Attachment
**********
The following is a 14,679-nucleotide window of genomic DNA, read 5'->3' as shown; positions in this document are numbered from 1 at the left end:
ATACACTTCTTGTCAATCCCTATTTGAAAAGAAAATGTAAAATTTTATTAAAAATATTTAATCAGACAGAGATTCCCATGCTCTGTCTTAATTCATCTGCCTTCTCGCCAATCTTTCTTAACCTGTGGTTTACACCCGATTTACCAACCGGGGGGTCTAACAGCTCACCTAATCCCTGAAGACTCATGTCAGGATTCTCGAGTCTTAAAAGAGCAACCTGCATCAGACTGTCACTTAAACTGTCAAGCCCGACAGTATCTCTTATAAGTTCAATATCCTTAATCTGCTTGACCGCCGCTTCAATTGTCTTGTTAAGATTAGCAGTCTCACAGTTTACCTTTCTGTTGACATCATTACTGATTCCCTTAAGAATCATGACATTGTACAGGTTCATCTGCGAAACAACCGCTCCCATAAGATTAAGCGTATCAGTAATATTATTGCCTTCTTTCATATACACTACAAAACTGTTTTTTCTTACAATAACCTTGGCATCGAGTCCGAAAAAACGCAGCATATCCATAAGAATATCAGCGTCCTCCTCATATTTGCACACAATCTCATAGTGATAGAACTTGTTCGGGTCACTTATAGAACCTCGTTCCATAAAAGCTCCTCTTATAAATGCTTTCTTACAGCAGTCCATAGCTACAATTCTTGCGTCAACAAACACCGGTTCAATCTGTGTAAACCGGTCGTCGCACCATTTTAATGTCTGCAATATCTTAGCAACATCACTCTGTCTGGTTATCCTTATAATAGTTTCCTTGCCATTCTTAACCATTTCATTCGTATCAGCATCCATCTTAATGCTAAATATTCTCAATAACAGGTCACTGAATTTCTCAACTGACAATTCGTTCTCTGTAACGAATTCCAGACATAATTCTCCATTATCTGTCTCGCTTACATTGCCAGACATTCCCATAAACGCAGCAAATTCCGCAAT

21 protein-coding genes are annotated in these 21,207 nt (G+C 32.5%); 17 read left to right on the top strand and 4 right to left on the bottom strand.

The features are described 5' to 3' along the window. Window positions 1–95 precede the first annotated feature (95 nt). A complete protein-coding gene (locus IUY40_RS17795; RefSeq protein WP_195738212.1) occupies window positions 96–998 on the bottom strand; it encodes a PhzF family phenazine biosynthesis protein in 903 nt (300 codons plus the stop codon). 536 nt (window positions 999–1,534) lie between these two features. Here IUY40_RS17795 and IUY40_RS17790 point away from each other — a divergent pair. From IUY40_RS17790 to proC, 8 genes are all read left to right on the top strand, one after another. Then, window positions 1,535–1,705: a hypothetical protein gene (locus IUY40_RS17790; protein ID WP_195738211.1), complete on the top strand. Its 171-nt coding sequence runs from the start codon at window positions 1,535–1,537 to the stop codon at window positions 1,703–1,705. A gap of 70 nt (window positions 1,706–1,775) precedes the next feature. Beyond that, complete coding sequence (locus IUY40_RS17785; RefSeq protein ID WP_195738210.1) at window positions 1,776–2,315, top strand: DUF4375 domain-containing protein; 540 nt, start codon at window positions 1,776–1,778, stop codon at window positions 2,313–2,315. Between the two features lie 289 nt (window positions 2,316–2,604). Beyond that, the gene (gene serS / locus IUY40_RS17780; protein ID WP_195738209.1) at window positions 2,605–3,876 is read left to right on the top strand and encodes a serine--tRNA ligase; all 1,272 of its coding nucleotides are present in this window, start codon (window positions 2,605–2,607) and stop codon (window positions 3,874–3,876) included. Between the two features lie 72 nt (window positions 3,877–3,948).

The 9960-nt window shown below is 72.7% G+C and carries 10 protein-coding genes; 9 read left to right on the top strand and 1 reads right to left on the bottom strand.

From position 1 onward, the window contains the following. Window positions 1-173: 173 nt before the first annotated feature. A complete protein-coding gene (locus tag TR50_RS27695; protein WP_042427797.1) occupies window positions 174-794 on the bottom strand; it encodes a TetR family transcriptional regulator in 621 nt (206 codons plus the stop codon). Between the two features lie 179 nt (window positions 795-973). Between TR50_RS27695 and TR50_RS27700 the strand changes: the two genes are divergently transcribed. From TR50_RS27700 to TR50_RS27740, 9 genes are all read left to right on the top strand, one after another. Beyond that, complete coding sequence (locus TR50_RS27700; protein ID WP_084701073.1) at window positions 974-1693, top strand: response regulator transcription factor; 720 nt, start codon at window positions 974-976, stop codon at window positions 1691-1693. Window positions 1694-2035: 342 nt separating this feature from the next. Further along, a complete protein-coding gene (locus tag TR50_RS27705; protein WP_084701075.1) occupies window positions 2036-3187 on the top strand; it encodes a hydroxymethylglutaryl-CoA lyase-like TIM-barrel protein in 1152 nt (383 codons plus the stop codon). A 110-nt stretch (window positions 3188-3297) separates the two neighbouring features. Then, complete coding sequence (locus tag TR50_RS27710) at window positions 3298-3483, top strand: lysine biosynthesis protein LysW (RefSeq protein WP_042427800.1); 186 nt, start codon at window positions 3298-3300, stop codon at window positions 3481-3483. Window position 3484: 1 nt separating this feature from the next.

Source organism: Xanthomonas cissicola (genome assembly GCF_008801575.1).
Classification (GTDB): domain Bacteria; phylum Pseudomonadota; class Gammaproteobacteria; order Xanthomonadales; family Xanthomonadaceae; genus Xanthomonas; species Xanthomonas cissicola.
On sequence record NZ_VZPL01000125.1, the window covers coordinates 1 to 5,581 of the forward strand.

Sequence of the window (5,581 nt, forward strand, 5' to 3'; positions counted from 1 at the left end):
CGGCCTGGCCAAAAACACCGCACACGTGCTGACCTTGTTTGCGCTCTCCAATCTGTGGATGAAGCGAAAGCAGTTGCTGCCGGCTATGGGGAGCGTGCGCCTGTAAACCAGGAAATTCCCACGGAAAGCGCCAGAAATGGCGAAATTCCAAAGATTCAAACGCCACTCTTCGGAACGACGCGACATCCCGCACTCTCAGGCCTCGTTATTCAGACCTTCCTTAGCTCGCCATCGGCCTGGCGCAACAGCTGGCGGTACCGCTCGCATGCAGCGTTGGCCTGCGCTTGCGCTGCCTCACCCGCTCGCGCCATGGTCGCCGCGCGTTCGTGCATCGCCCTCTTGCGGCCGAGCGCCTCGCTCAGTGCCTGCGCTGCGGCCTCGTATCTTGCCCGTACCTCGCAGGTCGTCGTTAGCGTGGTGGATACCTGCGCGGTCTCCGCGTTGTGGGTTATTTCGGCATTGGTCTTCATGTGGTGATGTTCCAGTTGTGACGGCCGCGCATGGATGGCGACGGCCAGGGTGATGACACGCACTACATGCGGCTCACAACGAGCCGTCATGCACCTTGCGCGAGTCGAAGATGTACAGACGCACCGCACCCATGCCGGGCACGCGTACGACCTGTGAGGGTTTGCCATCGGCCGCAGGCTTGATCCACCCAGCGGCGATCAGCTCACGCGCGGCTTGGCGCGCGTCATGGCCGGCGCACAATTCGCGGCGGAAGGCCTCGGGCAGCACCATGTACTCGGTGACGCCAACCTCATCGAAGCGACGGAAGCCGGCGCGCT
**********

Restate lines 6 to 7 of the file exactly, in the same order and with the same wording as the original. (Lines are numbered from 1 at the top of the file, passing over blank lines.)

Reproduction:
From position 1 onward, the window contains the following. Window positions 1-173: 173 nt before the first annotated feature. A complete protein-coding gene (locus tag TR50_RS27695; protein WP_042427797.1) occupies window positions 174-794 on the bottom strand; it encodes a TetR family transcriptional regulator in 621 nt (206 codons plus the stop codon). Between the two features lie 179 nt (window positions 795-973). Between TR50_RS27695 and TR50_RS27700 the strand changes: the two genes are divergently transcribed. From TR50_RS27700 to TR50_RS27740, 9 genes are all read left to right on the top strand, one after another. Beyond that, complete coding sequence (locus TR50_RS27700; protein ID WP_084701073.1) at window positions 974-1693, top strand: response regulator transcription factor; 720 nt, start codon at window positions 974-976, stop codon at window positions 1691-1693. Window positions 1694-2035: 342 nt separating this feature from the next. Further along, a complete protein-coding gene (locus tag TR50_RS27705; protein WP_084701075.1) occupies window positions 2036-3187 on the top strand; it encodes a hydroxymethylglutaryl-CoA lyase-like TIM-barrel protein in 1152 nt (383 codons plus the stop codon). A 110-nt stretch (window positions 3188-3297) separates the two neighbouring features. Then, complete coding sequence (locus tag TR50_RS27710) at window positions 3298-3483, top strand: lysine biosynthesis protein LysW (RefSeq protein WP_042427800.1); 186 nt, start codon at window positions 3298-3300, stop codon at window positions 3481-3483. Window position 3484: 1 nt separating this feature from the next.

Source organism: Xanthomonas cissicola (genome assembly GCF_008801575.1).